NaNoWriMo Starter Beat Sheet
It’s officially NaNoWriMo (National Novel Writing Month) where writers across the globe challenge themselves to write a 50,000 word novel during the month of November.
To help you smash through that 50k word mark, I’m sharing with you my NaNoWriMo Starter Beat Sheet.
What’s a “starter beat sheet?” Well, think of it as a foundation for the full Save the Cat! beat sheet. It has 5 beats instead of 15 and I like to use it to jump-start my plot brainstorm. (It’s also a great tool for “pantsers” who want to dip their toe into the world of plotting, but don’t want to brainstorm a full plot outline.)
These 5 beats are not just random beats. They are very important beats. One might even argue that they’re the most crucial beats because they serve as a foundation for the rest of the beats. Like tent poles, they hold up the story. And because they are also the major turning points of the story, they serve to string the other beats together.
So, let’s take a look!
10% of the way through your novel, you absolutely, positively must have an inciting incident. No exceptions. Something BIG has to happen to your main character that turns their status quo world upside down. Breakups, deaths, and getting fired are always popular choices. Basically, anything that the character was NOT expecting and that is life-changing enough that your character can’t return to their old ways of doing things afterward.
Break into Act 2 (20%)
20% into your novel your character must enter some kind of “new world” or try a “new way of doing things.” Hopefully, if you’ve made your Catalyst big enough, this won’t be hard to do. The old world has already been turned upside down, it should be too big of a stretch to push your character into doing something different.
Halfway through your novel, another change should occur. Sometimes this comes in the form of a second catalyst, sometimes it comes in the form of a giant break-through, realization, or plot “twist”. But this beat should contain either a “false victory” (the character gets something they think they want) or a “false defeat” (the character loses something they think they want, or fails to make progress toward getting it.) This victory or defeat is what sends the story in a new direction. Because either they got what they wanted and their big life problems still exist or they haven’t gotten what they want and their problems are bigger than ever. Either way, the character has to try something else, yet again.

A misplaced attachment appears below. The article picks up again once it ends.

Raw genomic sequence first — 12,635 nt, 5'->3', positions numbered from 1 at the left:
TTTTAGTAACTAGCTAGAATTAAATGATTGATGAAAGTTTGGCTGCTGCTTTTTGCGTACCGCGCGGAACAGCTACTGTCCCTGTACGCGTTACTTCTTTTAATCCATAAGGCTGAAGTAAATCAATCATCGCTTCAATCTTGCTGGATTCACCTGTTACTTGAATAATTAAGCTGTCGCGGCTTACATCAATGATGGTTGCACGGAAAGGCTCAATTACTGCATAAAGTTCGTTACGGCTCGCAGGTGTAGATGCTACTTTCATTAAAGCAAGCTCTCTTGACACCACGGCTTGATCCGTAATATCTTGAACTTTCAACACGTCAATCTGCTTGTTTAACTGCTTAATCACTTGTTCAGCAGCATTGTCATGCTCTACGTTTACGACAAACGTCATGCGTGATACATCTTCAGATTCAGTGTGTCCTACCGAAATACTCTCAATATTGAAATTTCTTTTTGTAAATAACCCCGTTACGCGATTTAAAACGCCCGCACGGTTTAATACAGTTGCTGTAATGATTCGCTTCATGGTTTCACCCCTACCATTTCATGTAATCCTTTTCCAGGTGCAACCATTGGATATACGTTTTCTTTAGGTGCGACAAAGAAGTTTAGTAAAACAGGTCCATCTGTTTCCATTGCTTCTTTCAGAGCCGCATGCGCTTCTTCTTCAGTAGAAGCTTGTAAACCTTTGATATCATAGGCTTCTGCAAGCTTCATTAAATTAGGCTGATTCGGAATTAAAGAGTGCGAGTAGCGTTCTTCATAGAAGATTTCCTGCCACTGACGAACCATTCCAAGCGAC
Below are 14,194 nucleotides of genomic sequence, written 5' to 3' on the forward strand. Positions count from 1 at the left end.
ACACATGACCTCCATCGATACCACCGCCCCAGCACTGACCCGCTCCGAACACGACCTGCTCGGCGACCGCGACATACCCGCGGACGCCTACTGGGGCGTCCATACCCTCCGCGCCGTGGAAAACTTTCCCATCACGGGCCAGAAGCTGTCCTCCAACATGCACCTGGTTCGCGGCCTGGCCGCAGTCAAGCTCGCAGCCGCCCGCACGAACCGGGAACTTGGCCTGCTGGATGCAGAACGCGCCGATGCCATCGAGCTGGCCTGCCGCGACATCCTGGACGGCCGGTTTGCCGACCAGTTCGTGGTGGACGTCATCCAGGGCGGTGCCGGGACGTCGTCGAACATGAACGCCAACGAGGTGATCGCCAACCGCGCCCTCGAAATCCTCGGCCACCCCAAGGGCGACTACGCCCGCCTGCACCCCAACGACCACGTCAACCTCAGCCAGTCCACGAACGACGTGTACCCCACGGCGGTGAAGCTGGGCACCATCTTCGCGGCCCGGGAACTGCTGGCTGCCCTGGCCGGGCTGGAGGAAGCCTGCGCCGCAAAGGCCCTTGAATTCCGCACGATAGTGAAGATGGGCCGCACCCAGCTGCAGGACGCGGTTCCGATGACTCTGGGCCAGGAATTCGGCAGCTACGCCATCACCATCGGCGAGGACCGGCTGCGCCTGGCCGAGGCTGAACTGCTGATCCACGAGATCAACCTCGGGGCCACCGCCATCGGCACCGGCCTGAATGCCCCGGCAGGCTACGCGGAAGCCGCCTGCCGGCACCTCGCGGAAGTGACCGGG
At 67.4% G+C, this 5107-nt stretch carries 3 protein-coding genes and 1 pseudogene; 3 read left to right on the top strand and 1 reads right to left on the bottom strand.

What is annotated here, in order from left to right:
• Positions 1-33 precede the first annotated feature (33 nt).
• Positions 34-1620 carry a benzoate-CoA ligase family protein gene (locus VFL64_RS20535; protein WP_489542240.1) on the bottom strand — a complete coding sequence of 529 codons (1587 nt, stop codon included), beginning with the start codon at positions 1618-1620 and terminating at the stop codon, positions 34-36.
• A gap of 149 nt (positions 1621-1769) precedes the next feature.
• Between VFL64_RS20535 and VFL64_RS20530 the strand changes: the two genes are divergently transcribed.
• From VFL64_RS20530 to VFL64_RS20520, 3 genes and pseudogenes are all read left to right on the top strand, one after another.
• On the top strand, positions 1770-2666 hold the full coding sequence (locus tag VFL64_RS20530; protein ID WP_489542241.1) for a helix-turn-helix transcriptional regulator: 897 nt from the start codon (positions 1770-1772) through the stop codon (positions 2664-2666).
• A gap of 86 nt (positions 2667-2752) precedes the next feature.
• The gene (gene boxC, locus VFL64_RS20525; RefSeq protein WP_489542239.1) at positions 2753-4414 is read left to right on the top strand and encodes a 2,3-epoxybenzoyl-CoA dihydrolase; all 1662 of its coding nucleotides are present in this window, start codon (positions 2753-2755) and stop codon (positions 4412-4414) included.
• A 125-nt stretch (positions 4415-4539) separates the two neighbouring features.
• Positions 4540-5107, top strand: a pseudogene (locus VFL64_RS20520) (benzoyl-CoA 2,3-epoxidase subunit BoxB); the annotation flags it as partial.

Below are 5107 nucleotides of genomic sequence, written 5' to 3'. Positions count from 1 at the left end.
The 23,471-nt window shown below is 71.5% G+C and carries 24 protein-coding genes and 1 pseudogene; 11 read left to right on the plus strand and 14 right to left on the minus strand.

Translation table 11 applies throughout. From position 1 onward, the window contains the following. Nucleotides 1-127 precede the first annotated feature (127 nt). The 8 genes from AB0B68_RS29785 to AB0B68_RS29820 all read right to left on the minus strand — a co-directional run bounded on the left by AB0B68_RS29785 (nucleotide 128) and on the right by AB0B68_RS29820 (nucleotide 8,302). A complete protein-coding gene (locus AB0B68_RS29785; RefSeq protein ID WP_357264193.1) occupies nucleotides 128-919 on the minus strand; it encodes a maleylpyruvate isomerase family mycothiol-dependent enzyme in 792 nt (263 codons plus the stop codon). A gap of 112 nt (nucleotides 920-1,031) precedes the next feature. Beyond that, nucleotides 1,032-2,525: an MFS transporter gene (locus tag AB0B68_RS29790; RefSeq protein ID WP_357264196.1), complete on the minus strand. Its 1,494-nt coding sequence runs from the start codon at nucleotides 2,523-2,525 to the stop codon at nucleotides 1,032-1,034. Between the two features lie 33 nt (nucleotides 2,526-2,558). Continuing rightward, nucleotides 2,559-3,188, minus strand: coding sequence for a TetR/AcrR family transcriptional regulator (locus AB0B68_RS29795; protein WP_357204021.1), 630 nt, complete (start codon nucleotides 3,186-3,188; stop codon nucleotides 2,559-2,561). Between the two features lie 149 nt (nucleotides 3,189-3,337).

All is Lost (75%)
It’s exactly what it sounds like. 75% of the way through the novel, your character should hit some kind of “rock bottom.” The lowest of the low. Something happens to them (Wow! Another Catalyst!) that brings them to their lowest point of the entire story. A point from which they don’t believe they’ll ever bounce back.
Break into Act 3 (80%)
But bounce back they do! Huzzah! A solution to all problems! This moment (usually coming around 80% into the novel) is when your character finds a solution and makes some kind of proactive choice to act upon it. This will push the story into Act 3, which is all about the resolution, or in other words, the cleaning up of all the messes they got themselves into in Act 2.
So there you have it. The “Starter Beat Sheet.”
Give it a try when brainstorming your NaNoWriMo project this year. And don’t forget that the beats you brainstorm are not set in stone. They can always change. But this starter beat sheet will be like a rudder to your novel boat, pointing you in the right direction and always giving you something to write toward. Because trust me, when the middle of November hits and you’re halfway through that mighty oceanic passage that is NaNoWriMo, completely surrounded by water with no land in sight, you’re going to be very grateful you have something to write toward. Even if it ends up changing later down the road! Filed under: Tips for Writers Writing Mastery Tagged with: beat sheet fiction writing LMAP nanowrimo novel writing preptober revising hacks revision tips revisions save the cat beat sheet STC Starter Kit (LMAP) Tips for Writers writing hacks writing mastery writing tips writing tools